Costly Early Retirement


Those micro-managers in the General Assembly sure know how to muck up a situation. In attempting to reduce the size of the state's work force, legislators may end up costing taxpayers $39 million and leave state government in disarray.

There's a better way: Let Gov. William Donald Schaefer decide how the government should be downsized. That's what the chief executive is paid to do; legislators are just supposed to legislate.

Instead, lawmakers passed a bill offering early retirement to nearly 3,000 state workers. The sweetener: a 17 percent hike in their pensions benefits. But the cost to taxpayers and the state pension fund will be over $39 million. And because the bill also forces the governor to abolish 60 percent of the jobs being vacated through retirement, the state could wind up losing key veteran bureaucrats who could not, by law, be replaced.

How absurd! There is, though, a way out. Lawmakers gave the governor the option of vetoing the bill and then cutting 600 vacant positions himself to save a comparable amount of money. That's a far more sensible approach. State leaders can plan the job reductions with care, create long-term personnel savings and avoid a $39 million raid on the retirement fund.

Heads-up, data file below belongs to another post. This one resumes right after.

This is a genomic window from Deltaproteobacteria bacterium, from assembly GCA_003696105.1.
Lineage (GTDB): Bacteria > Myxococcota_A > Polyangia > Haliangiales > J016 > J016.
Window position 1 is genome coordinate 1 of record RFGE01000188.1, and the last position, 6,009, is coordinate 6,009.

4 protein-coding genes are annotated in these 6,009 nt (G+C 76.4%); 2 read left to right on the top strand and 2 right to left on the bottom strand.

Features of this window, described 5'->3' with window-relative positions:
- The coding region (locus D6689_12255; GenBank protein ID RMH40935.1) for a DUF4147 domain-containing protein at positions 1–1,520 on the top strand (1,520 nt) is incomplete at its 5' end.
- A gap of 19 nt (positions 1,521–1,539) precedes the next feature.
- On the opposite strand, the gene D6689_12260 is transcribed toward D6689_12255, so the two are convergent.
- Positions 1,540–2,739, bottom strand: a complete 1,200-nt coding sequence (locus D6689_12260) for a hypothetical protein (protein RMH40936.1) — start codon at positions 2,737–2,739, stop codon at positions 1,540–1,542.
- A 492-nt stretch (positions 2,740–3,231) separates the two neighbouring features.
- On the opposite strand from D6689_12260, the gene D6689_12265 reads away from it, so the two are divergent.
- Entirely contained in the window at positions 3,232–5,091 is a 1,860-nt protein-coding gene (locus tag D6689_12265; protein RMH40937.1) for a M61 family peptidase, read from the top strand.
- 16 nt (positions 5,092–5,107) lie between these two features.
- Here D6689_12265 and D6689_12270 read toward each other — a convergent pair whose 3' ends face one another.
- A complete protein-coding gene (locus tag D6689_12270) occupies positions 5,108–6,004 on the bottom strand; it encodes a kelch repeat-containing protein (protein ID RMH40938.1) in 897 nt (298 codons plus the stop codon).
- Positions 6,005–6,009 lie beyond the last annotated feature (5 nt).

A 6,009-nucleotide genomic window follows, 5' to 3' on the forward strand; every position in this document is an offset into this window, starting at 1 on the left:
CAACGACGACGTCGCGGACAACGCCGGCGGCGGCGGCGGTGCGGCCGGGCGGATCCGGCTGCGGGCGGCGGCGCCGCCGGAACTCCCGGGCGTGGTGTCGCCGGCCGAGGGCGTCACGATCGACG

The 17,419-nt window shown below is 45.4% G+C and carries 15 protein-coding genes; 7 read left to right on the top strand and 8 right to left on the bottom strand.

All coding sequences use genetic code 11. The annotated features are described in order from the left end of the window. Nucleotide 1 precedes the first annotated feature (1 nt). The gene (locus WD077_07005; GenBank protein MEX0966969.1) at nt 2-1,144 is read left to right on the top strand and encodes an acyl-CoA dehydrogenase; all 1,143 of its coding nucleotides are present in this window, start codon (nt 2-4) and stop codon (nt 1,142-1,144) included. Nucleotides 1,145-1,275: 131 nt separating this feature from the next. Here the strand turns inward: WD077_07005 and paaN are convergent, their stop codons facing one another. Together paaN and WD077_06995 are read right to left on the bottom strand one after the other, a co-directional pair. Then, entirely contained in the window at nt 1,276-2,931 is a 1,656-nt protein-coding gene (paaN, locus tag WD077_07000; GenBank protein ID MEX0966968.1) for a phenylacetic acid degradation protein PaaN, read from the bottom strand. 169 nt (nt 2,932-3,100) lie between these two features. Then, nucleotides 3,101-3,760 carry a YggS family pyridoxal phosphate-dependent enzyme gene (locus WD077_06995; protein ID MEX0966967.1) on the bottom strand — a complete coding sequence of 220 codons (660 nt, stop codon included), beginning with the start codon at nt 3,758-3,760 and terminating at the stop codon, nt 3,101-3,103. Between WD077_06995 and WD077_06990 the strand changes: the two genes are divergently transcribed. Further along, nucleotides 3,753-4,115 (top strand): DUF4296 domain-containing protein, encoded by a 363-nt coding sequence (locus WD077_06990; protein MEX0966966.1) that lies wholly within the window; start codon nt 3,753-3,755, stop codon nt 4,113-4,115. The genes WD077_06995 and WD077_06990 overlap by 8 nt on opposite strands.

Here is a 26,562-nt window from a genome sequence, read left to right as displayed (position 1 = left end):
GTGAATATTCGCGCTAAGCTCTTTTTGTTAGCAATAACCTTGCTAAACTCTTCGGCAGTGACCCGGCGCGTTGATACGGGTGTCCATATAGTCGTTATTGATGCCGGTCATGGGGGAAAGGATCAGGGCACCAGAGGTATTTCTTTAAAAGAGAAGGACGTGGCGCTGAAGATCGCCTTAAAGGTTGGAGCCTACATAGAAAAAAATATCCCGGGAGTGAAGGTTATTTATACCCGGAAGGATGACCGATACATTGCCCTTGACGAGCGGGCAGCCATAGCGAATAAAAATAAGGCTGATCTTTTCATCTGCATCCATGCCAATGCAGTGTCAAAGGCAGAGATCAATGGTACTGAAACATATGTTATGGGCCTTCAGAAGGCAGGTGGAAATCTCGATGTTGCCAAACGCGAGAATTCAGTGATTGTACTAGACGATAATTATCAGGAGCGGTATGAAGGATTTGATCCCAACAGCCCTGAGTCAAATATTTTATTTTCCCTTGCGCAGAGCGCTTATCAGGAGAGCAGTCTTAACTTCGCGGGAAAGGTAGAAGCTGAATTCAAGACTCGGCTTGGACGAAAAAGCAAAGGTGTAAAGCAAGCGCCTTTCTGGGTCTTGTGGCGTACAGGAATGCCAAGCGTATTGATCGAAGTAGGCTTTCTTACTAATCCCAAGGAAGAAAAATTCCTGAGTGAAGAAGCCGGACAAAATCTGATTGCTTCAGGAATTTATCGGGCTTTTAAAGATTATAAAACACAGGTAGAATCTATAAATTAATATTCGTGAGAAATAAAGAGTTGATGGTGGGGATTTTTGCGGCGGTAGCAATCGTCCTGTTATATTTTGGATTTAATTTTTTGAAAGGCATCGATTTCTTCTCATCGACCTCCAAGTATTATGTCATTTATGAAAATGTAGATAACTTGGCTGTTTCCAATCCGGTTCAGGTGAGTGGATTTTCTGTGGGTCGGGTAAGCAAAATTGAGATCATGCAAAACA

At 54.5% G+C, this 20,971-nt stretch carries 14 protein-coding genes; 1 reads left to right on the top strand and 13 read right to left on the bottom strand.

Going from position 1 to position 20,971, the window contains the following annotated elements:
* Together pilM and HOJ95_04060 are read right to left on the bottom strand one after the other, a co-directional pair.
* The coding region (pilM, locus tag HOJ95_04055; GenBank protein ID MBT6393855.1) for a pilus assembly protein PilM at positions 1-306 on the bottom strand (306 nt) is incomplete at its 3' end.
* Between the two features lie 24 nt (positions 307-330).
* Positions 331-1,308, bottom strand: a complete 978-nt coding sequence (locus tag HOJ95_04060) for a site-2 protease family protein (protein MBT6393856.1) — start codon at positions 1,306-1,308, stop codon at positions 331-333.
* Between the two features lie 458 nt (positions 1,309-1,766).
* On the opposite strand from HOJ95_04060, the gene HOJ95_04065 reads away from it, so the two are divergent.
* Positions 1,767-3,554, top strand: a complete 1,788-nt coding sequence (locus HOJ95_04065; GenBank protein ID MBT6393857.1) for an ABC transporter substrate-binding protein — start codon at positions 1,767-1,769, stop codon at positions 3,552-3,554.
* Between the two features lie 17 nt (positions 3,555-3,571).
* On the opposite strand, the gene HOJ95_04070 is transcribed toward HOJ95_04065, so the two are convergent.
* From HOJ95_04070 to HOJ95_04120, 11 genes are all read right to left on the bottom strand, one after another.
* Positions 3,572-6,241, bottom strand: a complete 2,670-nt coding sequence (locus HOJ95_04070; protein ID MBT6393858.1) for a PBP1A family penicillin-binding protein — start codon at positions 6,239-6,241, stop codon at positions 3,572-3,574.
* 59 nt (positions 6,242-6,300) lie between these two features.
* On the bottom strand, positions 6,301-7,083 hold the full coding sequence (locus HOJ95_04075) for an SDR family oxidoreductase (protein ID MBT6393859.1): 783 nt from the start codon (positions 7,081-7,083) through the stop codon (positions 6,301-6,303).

For these reasons, we urge the governor to veto the early-retirement bill. It is too costly and too inflexible. And it impinges on the executive department's turf. Let's let Mr. Schaefer run the government, not the 188 delegates and senators.

Two other bills on the governor's desk also deserve vetoes. One would strip from the personnel secretary the right to make final decisions on employee suspensions. This would compound the difficulties faced by the governor and his managers in trying to make the bureaucracy efficient and answerable for its actions. Mr. Schaefer vetoed a similar measure last year. He should do so again.

Another bill worthy of a veto would force the Motor Vehicle Administration to reinstitute traveling "road crews" on the Eastern Shore to service rural communities. This "MVA-mobile" approach proved too costly in an era of cost containment: It was eliminated when the legislature and the governor cut services to balance the budget. But Sen. Frederick Malkus insisted on passage of this bill to reward the shore, regardless of the cost. Yet the House and Senate budget committees specifically instructed the governor not to spend any money on this program. The governor should go along with the budget committees and veto this bill.

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